Award winning country music star Gary Morris is a man on a mission.
The founder and chief executive officer of the Conservation Buck Society, Morris is currently touring Tennessee and Mississippi promoting the first annual Conservation Buck Challenge, which will be held in the two states during the 2005-2006 deer hunting seasons.
Morris, an avid outdoorsman as well as a noted entertainer, founded the organization this year to increase youth participation in hunting and to raise awareness of the role hunting plays in conservation and wildlife management.
"Only about one in 10 hunters is under the age of 40. The hunting community hasn't been mindful of replenishing itself," he said last week following a stop at Mike's Gun Shop in Tazewell. "Mississippi and Tennessee offer some of the best deer hunting opportunities in the nation and are noted for having high quality state wildlife conservation and management programs. We are confident we can lay the groundwork in these two states for a program that expands to several other states in future years."
He said the Conservation Buck Challenge is a unique program that uses incentives, education and aggressive marketing to attract more hunters and to increase license sales.
Morris, who produced and hosted the The North American Sportsman network television series, said his primary goal in starting the Conservation Buck Society was to "bring hunting and conservation together as one consciousness."
"The money that funds wildlife management comes entirely from the hunting and fishing community through licensing fees and federal funds that are apportioned to states based on the number of licenses sold. That money is a pooled resource, and without hunters, there is no pool of funds to manage wildlife," Morris said.
Noting a downward trend in the number of hunters nationally and the aging of the hunting population, Morris said, "Unless we take bold steps today, we will face the collapse of the conservation model that has served us so well since the 1930s. Fewer hunters mean less interest, lower participation, fewer standing guard over our natural resources, less support from government decision-makers and less funding for wildlife management and enforcement."
The Conservation Buck Society has a four-fold mission:
"The Conservation Buck Challenge was designed to engage and mobilize the hunting community to preserve the outdoor experience for future generations. Our members will be ambassadors for ethical hunting, respect for private property rights, support for conservation funding and programs that give our children the chance to learn the valuable lessons of nature," Morris said. "Our members will be encouraged to get children away from their computer screens and video games and out into the woods. The youth [today] still understands competition."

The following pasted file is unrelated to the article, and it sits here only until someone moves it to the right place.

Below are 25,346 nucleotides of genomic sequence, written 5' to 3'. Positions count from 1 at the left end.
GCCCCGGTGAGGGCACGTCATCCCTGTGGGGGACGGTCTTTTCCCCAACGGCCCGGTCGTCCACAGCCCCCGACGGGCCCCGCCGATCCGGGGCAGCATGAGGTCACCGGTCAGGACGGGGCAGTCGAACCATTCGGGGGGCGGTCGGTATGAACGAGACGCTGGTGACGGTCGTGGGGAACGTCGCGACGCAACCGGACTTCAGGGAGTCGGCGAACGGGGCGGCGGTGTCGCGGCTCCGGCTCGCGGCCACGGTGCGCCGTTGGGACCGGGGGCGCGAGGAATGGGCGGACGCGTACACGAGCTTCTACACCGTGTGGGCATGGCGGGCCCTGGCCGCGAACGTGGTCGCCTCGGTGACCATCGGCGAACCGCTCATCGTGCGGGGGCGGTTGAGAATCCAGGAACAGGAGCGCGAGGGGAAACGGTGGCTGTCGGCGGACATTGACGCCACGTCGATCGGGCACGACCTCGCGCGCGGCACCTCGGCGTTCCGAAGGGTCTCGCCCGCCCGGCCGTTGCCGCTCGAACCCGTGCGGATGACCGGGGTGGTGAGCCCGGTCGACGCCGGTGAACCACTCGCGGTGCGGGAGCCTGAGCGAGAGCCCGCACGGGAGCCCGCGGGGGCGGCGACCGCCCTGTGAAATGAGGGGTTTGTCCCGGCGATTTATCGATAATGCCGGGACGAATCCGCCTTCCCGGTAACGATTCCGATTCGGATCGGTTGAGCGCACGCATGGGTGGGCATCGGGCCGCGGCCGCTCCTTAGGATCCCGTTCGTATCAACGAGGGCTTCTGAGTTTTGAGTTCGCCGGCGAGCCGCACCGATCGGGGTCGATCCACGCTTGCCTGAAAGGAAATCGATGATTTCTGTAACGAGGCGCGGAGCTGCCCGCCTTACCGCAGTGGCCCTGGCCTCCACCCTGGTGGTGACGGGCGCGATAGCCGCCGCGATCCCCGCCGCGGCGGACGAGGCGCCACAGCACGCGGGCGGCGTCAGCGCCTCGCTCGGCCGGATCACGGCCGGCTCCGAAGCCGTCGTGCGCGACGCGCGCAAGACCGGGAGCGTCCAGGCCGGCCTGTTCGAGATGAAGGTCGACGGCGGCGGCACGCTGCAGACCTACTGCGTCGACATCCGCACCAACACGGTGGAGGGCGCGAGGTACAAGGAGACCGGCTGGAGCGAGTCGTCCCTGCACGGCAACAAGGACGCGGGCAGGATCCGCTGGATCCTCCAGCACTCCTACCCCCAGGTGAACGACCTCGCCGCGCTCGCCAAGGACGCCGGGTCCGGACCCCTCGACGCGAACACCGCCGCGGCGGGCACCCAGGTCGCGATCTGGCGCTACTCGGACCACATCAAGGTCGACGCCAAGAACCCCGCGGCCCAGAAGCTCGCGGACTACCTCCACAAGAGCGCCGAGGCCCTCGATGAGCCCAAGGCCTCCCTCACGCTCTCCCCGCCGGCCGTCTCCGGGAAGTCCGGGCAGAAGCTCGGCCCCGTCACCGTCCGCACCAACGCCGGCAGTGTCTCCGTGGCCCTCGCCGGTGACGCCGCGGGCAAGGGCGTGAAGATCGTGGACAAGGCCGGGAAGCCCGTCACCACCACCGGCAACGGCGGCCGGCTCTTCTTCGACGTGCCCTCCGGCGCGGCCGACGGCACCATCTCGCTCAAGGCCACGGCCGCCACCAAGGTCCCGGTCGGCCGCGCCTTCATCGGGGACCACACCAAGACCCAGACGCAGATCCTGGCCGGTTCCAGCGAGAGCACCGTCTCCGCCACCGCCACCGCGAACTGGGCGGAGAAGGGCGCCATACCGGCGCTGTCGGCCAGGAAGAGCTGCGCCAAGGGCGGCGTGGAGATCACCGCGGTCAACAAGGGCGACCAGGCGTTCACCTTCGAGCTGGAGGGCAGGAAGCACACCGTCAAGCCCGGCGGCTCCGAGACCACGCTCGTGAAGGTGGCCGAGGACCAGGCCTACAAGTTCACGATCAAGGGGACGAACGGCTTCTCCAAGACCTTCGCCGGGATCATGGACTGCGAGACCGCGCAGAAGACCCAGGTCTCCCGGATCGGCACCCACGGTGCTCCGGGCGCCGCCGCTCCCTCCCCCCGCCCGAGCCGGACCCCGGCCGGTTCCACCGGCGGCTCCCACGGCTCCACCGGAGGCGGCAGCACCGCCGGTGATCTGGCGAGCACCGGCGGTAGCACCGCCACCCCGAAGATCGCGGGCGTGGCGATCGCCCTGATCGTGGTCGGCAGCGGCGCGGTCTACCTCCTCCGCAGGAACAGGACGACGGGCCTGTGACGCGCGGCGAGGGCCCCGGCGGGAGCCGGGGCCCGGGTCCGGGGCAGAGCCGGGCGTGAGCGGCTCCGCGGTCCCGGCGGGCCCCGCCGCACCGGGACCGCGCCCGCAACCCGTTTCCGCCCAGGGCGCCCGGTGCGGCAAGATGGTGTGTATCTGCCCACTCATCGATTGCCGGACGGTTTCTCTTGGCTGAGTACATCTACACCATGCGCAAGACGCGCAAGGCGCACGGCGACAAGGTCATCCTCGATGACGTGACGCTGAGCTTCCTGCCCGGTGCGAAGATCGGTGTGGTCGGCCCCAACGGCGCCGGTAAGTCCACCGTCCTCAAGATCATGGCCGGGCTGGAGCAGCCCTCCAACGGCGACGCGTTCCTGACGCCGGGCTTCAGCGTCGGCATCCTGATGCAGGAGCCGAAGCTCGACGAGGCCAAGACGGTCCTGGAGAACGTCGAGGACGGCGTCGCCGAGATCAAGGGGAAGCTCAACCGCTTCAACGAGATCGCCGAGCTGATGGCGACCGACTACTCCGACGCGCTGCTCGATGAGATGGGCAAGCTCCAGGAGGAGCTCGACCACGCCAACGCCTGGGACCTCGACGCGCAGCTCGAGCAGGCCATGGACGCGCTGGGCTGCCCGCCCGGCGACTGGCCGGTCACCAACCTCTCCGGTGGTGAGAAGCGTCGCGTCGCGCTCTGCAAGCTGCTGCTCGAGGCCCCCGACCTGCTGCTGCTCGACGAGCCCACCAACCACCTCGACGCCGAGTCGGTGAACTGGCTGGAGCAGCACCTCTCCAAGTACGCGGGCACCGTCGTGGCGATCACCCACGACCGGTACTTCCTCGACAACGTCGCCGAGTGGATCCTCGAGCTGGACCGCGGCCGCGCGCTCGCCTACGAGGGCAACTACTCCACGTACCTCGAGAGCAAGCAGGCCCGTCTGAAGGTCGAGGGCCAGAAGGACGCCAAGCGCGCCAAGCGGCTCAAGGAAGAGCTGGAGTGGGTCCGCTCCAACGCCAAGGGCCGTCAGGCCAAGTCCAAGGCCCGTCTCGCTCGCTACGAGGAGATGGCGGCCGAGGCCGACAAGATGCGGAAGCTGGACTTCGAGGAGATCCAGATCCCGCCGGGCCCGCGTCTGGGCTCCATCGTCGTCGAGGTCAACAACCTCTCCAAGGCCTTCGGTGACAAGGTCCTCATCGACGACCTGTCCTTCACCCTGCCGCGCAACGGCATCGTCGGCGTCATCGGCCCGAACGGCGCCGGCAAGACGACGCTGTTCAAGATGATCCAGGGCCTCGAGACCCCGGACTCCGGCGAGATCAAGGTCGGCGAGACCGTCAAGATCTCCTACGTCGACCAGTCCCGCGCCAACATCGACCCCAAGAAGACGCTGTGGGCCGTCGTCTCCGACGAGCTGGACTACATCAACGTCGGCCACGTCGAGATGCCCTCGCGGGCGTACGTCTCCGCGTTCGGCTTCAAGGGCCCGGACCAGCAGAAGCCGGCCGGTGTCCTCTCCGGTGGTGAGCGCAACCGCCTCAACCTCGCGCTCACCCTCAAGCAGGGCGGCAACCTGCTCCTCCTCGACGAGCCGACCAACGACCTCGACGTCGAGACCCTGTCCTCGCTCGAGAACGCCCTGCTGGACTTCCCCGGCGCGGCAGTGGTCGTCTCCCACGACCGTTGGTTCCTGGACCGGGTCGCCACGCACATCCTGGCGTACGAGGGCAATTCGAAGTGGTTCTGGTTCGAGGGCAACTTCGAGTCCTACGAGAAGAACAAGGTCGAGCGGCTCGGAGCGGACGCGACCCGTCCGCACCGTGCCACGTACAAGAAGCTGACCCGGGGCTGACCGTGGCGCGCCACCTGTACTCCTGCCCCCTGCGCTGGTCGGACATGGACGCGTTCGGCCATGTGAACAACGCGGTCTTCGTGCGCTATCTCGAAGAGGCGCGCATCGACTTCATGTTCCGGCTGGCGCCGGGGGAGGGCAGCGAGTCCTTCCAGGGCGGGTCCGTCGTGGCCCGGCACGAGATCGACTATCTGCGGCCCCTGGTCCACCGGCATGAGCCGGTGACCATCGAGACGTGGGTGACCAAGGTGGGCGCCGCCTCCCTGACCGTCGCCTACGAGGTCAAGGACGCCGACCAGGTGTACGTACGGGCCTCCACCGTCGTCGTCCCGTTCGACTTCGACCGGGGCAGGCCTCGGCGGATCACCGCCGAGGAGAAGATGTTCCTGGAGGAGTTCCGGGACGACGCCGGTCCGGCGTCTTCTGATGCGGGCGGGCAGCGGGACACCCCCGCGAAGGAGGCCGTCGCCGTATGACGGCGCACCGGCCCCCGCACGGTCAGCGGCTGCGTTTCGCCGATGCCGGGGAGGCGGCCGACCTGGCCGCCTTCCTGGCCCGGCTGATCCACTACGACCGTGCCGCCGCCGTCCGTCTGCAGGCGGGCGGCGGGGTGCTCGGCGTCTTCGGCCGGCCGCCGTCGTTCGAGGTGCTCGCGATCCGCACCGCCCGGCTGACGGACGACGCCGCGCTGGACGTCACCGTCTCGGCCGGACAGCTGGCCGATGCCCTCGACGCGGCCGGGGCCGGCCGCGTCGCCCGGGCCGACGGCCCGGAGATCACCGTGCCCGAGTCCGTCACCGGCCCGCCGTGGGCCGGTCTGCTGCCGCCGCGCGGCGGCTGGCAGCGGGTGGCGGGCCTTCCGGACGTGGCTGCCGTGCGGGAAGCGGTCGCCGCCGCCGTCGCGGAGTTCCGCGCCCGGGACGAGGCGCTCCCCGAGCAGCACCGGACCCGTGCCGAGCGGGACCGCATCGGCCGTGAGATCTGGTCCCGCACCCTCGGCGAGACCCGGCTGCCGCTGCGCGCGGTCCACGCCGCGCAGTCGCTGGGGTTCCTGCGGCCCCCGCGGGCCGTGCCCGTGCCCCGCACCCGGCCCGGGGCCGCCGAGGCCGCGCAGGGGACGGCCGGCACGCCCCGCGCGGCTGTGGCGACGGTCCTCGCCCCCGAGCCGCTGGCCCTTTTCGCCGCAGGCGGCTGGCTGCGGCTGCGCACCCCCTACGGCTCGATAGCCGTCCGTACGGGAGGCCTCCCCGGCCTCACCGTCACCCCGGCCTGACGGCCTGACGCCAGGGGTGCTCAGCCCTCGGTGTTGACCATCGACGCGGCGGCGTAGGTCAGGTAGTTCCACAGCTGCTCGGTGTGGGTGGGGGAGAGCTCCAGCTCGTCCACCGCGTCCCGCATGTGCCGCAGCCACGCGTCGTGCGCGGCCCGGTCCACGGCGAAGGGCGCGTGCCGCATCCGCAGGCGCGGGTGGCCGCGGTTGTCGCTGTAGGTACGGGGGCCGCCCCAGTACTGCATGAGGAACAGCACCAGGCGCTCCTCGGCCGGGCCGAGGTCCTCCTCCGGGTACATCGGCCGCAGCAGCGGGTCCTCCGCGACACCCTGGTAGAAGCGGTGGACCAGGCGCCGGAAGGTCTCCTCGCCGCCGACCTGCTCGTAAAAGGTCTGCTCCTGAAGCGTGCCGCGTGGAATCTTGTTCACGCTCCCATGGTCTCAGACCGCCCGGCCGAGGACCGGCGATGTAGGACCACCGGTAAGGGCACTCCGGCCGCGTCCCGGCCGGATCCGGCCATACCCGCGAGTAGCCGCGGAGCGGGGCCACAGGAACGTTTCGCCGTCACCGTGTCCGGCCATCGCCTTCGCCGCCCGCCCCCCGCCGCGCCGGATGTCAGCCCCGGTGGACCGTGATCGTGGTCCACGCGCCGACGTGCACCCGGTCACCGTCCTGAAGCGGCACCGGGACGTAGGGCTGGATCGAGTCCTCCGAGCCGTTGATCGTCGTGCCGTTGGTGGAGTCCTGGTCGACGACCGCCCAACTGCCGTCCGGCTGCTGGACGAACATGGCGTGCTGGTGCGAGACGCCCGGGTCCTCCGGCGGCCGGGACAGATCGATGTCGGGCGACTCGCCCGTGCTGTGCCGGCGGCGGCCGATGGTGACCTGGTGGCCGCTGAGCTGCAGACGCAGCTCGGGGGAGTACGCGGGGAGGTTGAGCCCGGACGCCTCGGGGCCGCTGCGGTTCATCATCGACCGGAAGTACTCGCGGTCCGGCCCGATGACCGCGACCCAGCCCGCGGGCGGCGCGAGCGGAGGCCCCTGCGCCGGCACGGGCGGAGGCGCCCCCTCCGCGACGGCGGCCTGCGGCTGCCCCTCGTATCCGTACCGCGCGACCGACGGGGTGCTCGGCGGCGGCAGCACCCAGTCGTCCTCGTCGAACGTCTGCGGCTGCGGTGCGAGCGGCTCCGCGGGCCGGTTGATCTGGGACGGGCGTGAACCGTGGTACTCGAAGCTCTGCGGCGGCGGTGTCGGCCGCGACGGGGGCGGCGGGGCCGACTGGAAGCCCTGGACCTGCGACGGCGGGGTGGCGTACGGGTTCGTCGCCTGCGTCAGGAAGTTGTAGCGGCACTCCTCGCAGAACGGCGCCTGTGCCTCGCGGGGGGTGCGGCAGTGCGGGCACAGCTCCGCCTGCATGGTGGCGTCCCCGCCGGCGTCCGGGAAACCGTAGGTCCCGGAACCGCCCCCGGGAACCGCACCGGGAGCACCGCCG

The Challenge will recognize adult hunters who harvest the top three trophy bucks in each state in several divisions. Youth hunters will receive awards for the largest doe in each county. In addition, outdoor enthusiasts can compete in a photography contest.
The Challenge will follow the regulations and laws of the respective states and will include five divisions:
Morris stressed that this event will run for the duration of the hunting seasons.
"This is not a weekend hunt, but rather a season long challenge," he said.
Participants must join the Conservation Buck Society, hold a valid state hunting license and agree to abide by "fair chase" rules. Awards of cash and other prizes will be presented in each category.
In addition, just for participating members will automatically be entered for a chance to win some great prizes such as a new Dodge pick up, a Bad Boy 4-wheeler, an Elk Hunt in Colorado at Mountain Spirit Lodge and others. No purchase is required for the sweepstakes as consumers can receive a free entry by sending a letter and self-addressed, stamped envelop to Conservation Buck Society.
Proceeds from the Challenge and Sweepstakes will benefit state wildlife foundations or other conservation organizations in the two states.
Rules for the Challenge in each state, as well as membership applications, will be available online at www.conservationbucksociety.com or by writing to the Conservation Buck Society, P.O. Box 259, Culleoka, TN 38451.
The Conservation Buck Society is working closely with the state wildlife foundations, government agencies and various other organizations to promote and coordinate the Challenge. In addition, Morris plans to conduct a six-week bus tour including appearances and concerts in each state during September and October.
An artist that has been honored to perform at the White House a dozen times, Morris was the first American to play Jean Val Jean in Les Miserables on Broadway. He won ACM and CMA Song of the Year in 1983 with "Wind Beneath My Wings."
He is currently working his way across Tennessee, stopping in small towns to promote the challenge, primarily on country radio stations and local newspapers. His goal is to not reach out to those that read the sports page first, Morris added his aim is to reach out to the editorial audience - to the people that might not be hunters right now.
"We're at a crossroads with our conservation model," he said.
In Tennessee, the organization has partnered with Tennessee Co-ops and the Tennessee Farm Bureau.